So what is #Stickability?

Reading Time: 2 minutes

Stickability is a term used within the notable 5 Minute Lesson Plan.

I have decided to write a short post, based on the demand for clarification.

Definition:

What is 'stickability'?
What is ‘stickability’?

So, that’s the definition (above quote). Staying power!

Do your lessons have ‘staying power?’

(or preferably, ‘sticking power’?)

Do your lessons have 'sticking power?'
Do your lessons have ‘sticking power?’

Regardless of all the other content written within The 5 Minute Lesson Plan, ‘Stickability’ is fundamentally what learning and lesson planning should be all about. With relation to lesson planning, it can be defined as the following:

  1. What is the fundamental aspect of the lesson, you need students to learn?
  2. What key skill, knowledge or understanding, should students grasp?
  3. What should students leave your classroom knowing/understanding?
  4. What should students return to class knowing/understanding?
  5. Why should this ‘stick’ with students?
  6. How will you make it stick?

And questions to ask yourself (the following lesson)?

  1. How will you know that it has stuck?
  2. And if students become unstuck, then what?
  3. How and when should you focus on ‘sticking’ learning?

Twitter-collaboration:

I would like to quote a Twitter-colleague Stephen Tierney, Headteacher of St. Mary’s Catholic College in Blackpool. We have formed an excellent dialogue via Twitter and are now co-collaborating on producing teaching and learning resources for the schools we both work in. This is exciting news in itself, never mind the exciting projects we are working on!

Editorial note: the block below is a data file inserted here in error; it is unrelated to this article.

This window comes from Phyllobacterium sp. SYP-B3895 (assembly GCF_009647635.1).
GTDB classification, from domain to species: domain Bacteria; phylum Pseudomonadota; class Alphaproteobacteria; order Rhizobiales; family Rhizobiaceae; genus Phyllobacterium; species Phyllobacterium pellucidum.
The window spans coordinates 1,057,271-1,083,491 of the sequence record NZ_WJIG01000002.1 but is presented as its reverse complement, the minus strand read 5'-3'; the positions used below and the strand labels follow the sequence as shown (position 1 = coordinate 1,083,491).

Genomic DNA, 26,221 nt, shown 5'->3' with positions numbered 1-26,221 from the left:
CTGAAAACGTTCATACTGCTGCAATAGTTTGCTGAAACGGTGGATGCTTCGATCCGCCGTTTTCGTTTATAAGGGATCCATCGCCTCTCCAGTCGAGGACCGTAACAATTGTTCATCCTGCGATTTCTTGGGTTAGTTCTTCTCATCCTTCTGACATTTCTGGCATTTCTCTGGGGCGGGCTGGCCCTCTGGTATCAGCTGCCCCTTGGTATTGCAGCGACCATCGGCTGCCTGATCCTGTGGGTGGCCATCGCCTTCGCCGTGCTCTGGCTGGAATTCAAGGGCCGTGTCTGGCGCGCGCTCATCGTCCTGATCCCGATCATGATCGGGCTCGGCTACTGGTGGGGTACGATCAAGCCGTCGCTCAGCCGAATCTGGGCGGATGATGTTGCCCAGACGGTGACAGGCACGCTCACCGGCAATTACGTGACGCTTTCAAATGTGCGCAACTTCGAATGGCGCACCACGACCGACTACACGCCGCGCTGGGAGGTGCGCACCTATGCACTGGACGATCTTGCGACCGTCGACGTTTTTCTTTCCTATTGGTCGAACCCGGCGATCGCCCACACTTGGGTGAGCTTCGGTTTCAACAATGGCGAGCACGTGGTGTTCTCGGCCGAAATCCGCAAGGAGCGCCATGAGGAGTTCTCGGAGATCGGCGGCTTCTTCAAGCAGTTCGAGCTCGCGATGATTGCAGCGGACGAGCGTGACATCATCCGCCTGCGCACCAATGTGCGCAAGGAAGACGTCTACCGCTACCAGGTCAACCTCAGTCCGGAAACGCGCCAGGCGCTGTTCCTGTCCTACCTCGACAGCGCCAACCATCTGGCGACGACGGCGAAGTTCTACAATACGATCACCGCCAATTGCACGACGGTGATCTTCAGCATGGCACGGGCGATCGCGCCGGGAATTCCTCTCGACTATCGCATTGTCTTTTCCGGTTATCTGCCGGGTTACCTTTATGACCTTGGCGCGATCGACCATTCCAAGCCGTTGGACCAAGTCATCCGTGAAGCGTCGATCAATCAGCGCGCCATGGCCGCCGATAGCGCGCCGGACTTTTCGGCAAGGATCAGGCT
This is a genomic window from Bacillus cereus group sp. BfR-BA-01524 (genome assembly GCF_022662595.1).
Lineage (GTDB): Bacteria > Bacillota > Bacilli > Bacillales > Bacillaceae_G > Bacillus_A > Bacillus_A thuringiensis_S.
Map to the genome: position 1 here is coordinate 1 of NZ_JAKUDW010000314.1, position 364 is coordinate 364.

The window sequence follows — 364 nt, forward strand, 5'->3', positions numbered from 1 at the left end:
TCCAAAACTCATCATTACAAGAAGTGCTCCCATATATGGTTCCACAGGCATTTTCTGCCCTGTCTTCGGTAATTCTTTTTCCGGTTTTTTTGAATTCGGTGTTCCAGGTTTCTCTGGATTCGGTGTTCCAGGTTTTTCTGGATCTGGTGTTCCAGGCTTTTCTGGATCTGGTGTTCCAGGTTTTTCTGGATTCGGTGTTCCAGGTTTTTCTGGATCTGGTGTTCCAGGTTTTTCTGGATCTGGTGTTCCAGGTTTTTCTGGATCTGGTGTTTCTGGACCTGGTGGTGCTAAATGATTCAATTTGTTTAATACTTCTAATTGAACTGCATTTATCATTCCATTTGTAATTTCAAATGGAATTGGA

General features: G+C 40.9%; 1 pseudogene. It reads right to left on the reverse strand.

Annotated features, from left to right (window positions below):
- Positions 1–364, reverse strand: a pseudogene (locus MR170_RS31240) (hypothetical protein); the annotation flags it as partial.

Developments via Twitter
Developments via Twitter

I make reference to @Head_StMarys and a photo-quote – shown below – due to the following lesson planning structure Stephen has shared:

'Outstanding' teaching focuses on 'the learning' and not the planning, or activities.
‘Outstanding’ teaching focuses on ‘the learning’ and not the planning, or activities.

This was produced here, in a response to my popular Good in Ten (Requires Improvement) CPD programme for teaching and learning. A model that can be applied in all schools. You can read more of his fantastic work on his blog here: http://headstmary.wordpress.com

The learning and lesson-planning model is a gem!

It is all about ‘stickability’. Why?

As Stephen has rightly highlighted, that all ‘Outstanding’ lessons focus on ‘the learning’ and not ‘the activity’. Where, learning gains are tight, the lesson plan can remain loose and adaptable. In lessons that are judged ‘Good’ or not, the planning and learning are more rigid (or tight) and have more emphasis on the lesson plan or activities. This is the golden nugget for outstanding teaching.

– – –

Plan you lessons based on learning – not the activity or lesson plan!

– – –

Stickability fundamentally asks the teacher (the person planning the lesson) to indicate ‘what should stick?” This is ultimately ‘the learning’ sequence planned for the learners (the students) and I hope clarifies for the reader, the terminology used in The 5 Minute Lesson Plan and subject title. Good luck!

It's all about Stickability!
It’s all about Stickability!

Further reading:

What to get started on ‘outstanding’ teaching and lesson planning? All you need to know is here.

Video highlighting ‘Stickability’:

@TeacherToolkit

In 2010, Ross Morrison McGill founded @TeacherToolkit from a simple Twitter account through which he rapidly became the 'most followed teacher on social media in the UK'. In 2015, he was nominated as one of the '500 Most Influential People in Britain' by The Sunday Times as a result of being most influential in the field of education. He remains the only classroom teacher to feature to this day ... Sharing resources and ideas online as @TeacherToolkit, he has built this website (c2008) which has been described as one of the 'most influential blogs on education in the UK', winning the UK Blog Awards (2018). Read more...

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